Were close attention paid to what the original Constitution actually provided, the Second Amendment would be recognized as something of a redundancy. The Second Amendment is one of the ten “further declaratory and restrictive clauses” that, compiled in the Bill of Rights, were “added” to the original Constitution “in order to prevent misconstruction or abuse of its [then existing] powers”. (footnote 1) When Alexander Hamilton wrote that the original “Constitution [wa]s itself, in every rational sense, and to every useful purpose, A BILL OF RIGHTS” as to the General Government, (footnote 2) he understated the matter, because the Constitution embodied “A BILL OF RIGHTS” as to the States, too. This was self-evident with respect to those provisions that explicitly prohibited the States from exercising certain powers or engaging in certain activities, (footnote 3) which the Supreme Court early on described as “a bill of rights for the people of each state”. (footnote 4) But it should also have been obvious with respect to the States’ powers that concerned the Militia.
The very purpose of the Second Amendment proved Hamilton correct. Primarily, the Amendment aimed at preventing “misconstruction * * * of [the original Constitution’s] powers”—that is, the “[w]rong interpretation of [its] words”. (footnote 5) Not at detracting from exorbitant powers that had been carelessly delegated to the General Government, but instead at ensuring that no error would occur in the application of the already properly limited powers that had been delegated. So, what the Amendment meant, the original Constitution meant as well. But because the original Constitution could and should have been construed consistently with the meaning of the Second Amendment in the first place, with the Amendment thereafter serving at the most as a mere guide to and confirmation of that construction, then the original Constitution could and should have been so correctly interpreted and applied even before the Amendment’s ratification, and even thereafter without the Amendment’s aid. (footnote 6)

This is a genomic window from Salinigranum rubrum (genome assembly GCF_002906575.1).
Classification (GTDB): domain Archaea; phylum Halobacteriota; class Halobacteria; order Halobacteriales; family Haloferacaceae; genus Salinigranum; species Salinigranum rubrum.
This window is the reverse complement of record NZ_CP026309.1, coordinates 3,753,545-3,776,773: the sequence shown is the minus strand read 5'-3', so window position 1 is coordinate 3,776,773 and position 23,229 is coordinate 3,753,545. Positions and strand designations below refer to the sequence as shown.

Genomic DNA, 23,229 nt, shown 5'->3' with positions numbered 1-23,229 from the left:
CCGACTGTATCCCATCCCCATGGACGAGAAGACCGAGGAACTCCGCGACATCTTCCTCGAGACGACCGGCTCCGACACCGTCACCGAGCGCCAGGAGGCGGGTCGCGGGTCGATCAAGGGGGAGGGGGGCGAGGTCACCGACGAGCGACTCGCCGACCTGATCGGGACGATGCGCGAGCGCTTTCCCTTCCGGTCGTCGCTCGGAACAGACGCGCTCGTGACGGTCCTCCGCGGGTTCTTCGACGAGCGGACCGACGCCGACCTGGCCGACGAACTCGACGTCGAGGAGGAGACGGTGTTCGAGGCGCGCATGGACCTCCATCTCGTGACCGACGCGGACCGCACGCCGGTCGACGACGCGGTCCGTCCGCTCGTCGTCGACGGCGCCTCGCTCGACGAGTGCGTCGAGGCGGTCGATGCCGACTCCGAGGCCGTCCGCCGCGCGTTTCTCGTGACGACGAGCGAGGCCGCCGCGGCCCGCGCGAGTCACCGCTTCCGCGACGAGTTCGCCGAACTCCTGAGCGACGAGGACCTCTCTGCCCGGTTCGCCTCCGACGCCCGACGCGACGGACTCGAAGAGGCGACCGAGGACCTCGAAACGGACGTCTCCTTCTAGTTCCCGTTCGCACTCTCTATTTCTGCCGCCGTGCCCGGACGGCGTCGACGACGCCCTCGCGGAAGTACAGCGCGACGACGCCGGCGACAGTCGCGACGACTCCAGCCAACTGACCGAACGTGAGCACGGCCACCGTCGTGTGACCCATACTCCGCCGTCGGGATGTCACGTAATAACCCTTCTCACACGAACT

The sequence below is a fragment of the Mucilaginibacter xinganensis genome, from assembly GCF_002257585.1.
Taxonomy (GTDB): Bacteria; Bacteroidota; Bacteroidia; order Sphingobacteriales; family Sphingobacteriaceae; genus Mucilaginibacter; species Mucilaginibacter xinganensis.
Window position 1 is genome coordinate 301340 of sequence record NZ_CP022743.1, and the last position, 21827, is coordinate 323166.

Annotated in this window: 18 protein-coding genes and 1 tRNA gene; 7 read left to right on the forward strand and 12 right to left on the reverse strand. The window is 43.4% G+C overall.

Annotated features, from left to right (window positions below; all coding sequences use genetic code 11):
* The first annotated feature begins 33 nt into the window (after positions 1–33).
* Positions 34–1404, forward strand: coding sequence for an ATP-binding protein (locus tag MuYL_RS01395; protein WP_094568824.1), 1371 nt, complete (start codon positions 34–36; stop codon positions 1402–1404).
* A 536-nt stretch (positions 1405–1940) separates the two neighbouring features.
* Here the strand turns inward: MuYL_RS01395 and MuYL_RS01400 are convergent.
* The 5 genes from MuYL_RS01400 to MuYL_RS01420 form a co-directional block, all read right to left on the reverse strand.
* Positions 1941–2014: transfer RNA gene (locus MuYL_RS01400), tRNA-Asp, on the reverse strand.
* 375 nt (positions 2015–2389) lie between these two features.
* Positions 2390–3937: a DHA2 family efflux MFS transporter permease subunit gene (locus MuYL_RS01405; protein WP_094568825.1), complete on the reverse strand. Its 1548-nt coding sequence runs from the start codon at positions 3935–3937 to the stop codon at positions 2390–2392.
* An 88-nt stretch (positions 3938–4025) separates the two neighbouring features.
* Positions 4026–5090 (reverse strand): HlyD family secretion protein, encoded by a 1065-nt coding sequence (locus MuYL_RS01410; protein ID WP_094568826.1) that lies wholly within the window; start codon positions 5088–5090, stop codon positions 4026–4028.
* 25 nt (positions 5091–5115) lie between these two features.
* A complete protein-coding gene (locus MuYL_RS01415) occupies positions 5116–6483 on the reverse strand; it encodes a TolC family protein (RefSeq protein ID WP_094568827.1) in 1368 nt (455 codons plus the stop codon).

On the face of the original Constitution, Congress’s power “[t]o provide for organizing arming, and disciplining, the Militia,” (footnote 7) referred to “the Militia of the several States” as they existed in 1788. A basic principle of “the Militia” in 1788, and for generations theretofore, was that everyone eligible for the Militia was to be “organized” in some manner, even those who might have qualified for exemptions from certain Militia duties. And because of the nature of the three purposes for which the Militia might have been “call[ed] forth” “in the Service of the United States”—especially “repel[ling] Invasions” (footnote 8) which might have threatened the very survival of the entire Union—under the original Constitution Congress should have “provide[d] for organizing, arming, and disciplining” everyone eligible for “the Militia” in some appropriate manner. That is, “the Militia” should have been composed of “the body of the people” as a whole. (footnote 9) Therefore, by definition, Congress’s power “[t]o provide for organizing * * * the Militia” excluded any license to decide, in some invidiously discriminatory fashion, who would or would not compose “the Militia”. In the guise of “organizing * * * the Militia”, Congress could not have jury rigged a “select militia”, with everyone else consigned to an “unorganized militia”(or to no “militia” at all)—whether the Second Amendment had existed or not. (footnote 10)